Monarch’s downfall is a warning to pension savers
As I recently told The Express, one of the UK’s biggest nations newspapers, the recent collapse of Monarch Airlines is a red flag that must not be ignored by individuals nearing retirement.
Indeed, since one of the UK’s largest holiday airlines went bust at the beginning of this month, coupled with accusations of asset-stripping, yet another pension fund is now in question.
Reports say that the pension – which is now within the government’s rescue fund, the Pension Protection Fund (PPF) – could have been left short when it went under in 2014.
Of course, the PPF, as a resource, is invaluable. However, as UK final salary schemes now have a concerning £1.6 trillion of liabilities, and a £224 billion deficit, with the problem only worsening, it could be reasonably argued that the PPF is certainly feeling the pinch.
There are only so many high-profile collapses it will be able to manage.
The problem is that a large number of firms are still fighting to fund their pension schemes, despite rising equity markets and a relatively favourable global outlook.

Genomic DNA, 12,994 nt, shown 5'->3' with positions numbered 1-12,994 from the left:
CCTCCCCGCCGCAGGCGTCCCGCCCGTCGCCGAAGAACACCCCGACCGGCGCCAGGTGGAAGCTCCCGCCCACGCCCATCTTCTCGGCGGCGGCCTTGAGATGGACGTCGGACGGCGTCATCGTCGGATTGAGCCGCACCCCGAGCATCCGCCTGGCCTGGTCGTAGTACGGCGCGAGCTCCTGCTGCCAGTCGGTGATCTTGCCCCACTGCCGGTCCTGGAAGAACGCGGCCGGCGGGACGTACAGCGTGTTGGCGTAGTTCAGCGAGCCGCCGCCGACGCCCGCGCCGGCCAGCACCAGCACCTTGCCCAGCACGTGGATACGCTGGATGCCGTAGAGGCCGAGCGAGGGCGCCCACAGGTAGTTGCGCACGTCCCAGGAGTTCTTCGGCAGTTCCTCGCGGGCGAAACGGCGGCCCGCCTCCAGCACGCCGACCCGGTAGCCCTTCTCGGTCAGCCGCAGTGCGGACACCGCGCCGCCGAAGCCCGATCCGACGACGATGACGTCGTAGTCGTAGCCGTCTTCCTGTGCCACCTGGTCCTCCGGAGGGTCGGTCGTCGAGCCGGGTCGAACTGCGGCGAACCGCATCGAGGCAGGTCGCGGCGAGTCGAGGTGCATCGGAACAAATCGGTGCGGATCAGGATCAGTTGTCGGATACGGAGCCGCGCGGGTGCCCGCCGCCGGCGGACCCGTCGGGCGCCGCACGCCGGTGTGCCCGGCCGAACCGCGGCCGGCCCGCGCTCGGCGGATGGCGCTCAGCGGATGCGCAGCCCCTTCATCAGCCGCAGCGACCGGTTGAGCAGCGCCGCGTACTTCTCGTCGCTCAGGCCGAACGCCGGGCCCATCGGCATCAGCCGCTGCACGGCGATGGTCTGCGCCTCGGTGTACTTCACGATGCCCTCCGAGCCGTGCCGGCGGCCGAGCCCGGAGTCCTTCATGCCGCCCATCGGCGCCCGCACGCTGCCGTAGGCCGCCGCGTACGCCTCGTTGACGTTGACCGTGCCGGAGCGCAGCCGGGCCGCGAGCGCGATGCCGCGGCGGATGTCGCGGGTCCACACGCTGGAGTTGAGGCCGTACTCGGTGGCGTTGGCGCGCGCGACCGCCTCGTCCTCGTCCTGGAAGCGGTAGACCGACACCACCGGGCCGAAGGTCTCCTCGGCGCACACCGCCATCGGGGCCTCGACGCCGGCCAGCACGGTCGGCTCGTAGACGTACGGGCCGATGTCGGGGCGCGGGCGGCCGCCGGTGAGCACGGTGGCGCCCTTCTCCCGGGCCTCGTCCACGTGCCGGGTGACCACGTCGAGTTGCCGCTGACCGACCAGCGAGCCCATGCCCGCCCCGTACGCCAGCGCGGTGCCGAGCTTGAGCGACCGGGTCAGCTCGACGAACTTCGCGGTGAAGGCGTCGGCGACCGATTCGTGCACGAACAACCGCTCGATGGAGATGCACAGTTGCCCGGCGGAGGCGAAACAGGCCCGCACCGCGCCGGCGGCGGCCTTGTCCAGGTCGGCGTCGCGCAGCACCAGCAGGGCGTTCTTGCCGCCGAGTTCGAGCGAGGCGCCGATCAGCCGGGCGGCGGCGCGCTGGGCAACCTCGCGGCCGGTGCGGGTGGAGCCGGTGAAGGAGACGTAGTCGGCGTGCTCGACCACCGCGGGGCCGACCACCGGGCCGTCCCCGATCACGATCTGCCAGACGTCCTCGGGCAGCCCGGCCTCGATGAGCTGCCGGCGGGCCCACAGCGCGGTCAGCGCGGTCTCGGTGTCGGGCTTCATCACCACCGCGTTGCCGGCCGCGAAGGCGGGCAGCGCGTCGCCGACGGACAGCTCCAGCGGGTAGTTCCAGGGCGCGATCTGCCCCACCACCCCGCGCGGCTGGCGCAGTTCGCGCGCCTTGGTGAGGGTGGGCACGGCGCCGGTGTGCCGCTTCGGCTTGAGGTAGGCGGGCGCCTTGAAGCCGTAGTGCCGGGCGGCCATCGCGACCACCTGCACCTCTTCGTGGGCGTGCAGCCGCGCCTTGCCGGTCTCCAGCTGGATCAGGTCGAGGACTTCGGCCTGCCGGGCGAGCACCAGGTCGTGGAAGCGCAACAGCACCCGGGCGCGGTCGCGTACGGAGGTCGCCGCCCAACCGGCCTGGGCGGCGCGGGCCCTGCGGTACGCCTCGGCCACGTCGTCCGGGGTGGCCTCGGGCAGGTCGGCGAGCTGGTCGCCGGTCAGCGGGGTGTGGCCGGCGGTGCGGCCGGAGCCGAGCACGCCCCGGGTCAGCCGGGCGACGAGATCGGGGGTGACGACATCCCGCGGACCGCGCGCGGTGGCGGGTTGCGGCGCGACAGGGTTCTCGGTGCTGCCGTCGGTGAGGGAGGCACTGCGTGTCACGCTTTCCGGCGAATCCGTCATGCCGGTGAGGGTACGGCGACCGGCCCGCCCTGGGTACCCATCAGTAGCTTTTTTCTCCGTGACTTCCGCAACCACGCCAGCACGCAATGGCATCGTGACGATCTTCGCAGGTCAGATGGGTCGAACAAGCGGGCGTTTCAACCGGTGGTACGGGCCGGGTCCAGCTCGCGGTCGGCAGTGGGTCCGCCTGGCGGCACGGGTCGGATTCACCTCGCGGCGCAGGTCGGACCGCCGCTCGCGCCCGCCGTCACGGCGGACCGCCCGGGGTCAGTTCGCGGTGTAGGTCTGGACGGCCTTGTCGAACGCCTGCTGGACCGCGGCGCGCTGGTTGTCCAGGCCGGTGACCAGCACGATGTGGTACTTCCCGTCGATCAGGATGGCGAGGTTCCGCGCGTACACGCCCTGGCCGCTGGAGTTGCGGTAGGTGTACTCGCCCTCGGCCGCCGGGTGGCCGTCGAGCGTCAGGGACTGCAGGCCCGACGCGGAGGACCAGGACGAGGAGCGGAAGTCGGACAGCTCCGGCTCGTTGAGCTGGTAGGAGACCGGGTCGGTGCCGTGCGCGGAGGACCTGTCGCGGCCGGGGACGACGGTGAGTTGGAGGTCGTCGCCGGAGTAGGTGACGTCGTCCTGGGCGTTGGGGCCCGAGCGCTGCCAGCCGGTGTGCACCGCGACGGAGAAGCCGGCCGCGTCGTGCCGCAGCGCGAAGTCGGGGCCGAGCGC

As such, it is imperative that pension members comprehend exactly what constitutes risk to their pensions, and know how such risks can be circumvented.
Indeed, it’s more important than ever before for people to seek professional, independent financial advice on a regular basis, to ensure they are fully aware of what’s happening with their pensions and how much they can expect to receive when they reach retirement. In the same way as going for a yearly medical check-up, pension reviews should also be given the same level of importance.
By undertaking frequent reviews and taking appropriate action on their financial planning strategy, individuals will be much less likely to suffer any unwanted surprises on retirement.
Now is most definitely the time for savers to make sure they are sufficiently diversified so as to mitigate mounting threats to their pension pots.